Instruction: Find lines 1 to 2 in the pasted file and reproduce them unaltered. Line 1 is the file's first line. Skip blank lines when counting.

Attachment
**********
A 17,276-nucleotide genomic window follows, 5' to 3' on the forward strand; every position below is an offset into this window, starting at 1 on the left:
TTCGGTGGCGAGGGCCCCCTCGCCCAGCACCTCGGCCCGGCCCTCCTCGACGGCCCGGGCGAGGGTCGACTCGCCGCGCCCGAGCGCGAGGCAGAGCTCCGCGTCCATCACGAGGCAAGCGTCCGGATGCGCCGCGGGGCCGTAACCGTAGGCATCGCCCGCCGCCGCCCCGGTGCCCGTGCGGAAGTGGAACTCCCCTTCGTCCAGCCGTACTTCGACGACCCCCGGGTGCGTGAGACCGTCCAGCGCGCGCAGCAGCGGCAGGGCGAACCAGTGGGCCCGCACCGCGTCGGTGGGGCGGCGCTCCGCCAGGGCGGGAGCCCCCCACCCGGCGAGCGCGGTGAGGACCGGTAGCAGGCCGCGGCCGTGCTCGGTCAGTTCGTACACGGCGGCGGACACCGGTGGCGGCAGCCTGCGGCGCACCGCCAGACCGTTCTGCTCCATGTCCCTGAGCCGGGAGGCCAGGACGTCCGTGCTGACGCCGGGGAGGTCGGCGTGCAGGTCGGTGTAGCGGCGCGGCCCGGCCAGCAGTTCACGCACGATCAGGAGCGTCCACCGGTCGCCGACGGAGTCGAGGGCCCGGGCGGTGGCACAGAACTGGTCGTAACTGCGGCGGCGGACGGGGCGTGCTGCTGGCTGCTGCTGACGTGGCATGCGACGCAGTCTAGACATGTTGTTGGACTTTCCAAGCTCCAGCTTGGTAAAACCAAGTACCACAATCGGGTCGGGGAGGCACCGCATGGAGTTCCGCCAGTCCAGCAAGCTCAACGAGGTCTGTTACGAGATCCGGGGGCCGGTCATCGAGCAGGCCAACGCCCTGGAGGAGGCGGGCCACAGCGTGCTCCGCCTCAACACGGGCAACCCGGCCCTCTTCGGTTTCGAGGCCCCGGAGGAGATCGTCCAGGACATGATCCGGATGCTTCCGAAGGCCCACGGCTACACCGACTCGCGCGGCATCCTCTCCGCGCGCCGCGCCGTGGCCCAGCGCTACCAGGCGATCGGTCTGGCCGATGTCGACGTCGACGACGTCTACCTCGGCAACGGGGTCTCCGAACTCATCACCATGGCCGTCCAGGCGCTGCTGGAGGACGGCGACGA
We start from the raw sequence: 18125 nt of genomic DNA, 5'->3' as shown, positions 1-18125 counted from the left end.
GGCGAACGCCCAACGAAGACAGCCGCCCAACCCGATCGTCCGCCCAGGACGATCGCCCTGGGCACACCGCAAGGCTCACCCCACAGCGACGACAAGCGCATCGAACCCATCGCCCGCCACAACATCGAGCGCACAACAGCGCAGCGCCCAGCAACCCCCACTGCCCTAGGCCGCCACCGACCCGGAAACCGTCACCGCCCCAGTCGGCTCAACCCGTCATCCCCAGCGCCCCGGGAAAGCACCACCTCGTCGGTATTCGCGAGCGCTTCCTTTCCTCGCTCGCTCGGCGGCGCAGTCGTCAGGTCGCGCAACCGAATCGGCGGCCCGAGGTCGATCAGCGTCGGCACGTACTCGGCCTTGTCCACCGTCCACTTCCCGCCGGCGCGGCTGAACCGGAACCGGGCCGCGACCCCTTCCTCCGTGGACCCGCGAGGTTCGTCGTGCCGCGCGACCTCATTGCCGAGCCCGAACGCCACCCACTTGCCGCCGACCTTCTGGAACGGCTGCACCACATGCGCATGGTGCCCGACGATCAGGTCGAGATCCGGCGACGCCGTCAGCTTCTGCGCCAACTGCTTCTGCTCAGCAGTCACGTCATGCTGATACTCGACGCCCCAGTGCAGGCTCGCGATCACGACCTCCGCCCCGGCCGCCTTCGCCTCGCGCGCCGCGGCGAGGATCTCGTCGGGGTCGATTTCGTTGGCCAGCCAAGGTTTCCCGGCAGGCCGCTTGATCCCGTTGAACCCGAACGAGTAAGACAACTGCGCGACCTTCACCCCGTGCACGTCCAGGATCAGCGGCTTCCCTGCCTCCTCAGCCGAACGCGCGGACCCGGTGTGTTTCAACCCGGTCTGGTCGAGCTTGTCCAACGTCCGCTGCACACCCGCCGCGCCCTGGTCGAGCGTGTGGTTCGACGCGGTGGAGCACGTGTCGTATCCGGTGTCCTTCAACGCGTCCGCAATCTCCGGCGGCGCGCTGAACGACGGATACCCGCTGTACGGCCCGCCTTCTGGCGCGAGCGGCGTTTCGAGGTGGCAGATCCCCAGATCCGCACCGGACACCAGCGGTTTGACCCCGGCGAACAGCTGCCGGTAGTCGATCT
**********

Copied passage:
A 17,276-nucleotide genomic window follows, 5' to 3' on the forward strand; every position below is an offset into this window, starting at 1 on the left:
TTCGGTGGCGAGGGCCCCCTCGCCCAGCACCTCGGCCCGGCCCTCCTCGACGGCCCGGGCGAGGGTCGACTCGCCGCGCCCGAGCGCGAGGCAGAGCTCCGCGTCCATCACGAGGCAAGCGTCCGGATGCGCCGCGGGGCCGTAACCGTAGGCATCGCCCGCCGCCGCCCCGGTGCCCGTGCGGAAGTGGAACTCCCCTTCGTCCAGCCGTACTTCGACGACCCCCGGGTGCGTGAGACCGTCCAGCGCGCGCAGCAGCGGCAGGGCGAACCAGTGGGCCCGCACCGCGTCGGTGGGGCGGCGCTCCGCCAGGGCGGGAGCCCCCCACCCGGCGAGCGCGGTGAGGACCGGTAGCAGGCCGCGGCCGTGCTCGGTCAGTTCGTACACGGCGGCGGACACCGGTGGCGGCAGCCTGCGGCGCACCGCCAGACCGTTCTGCTCCATGTCCCTGAGCCGGGAGGCCAGGACGTCCGTGCTGACGCCGGGGAGGTCGGCGTGCAGGTCGGTGTAGCGGCGCGGCCCGGCCAGCAGTTCACGCACGATCAGGAGCGTCCACCGGTCGCCGACGGAGTCGAGGGCCCGGGCGGTGGCACAGAACTGGTCGTAACTGCGGCGGCGGACGGGGCGTGCTGCTGGCTGCTGCTGACGTGGCATGCGACGCAGTCTAGACATGTTGTTGGACTTTCCAAGCTCCAGCTTGGTAAAACCAAGTACCACAATCGGGTCGGGGAGGCACCGCATGGAGTTCCGCCAGTCCAGCAAGCTCAACGAGGTCTGTTACGAGATCCGGGGGCCGGTCATCGAGCAGGCCAACGCCCTGGAGGAGGCGGGCCACAGCGTGCTCCGCCTCAACACGGGCAACCCGGCCCTCTTCGGTTTCGAGGCCCCGGAGGAGATCGTCCAGGACATGATCCGGATGCTTCCGAAGGCCCACGGCTACACCGACTCGCGCGGCATCCTCTCCGCGCGCCGCGCCGTGGCCCAGCGCTACCAGGCGATCGGTCTGGCCGATGTCGACGTCGACGACGTCTACCTCGGCAACGGGGTCTCCGAACTCATCACCATGGCCGTCCAGGCGCTGCTGGAGGACGGCGACGA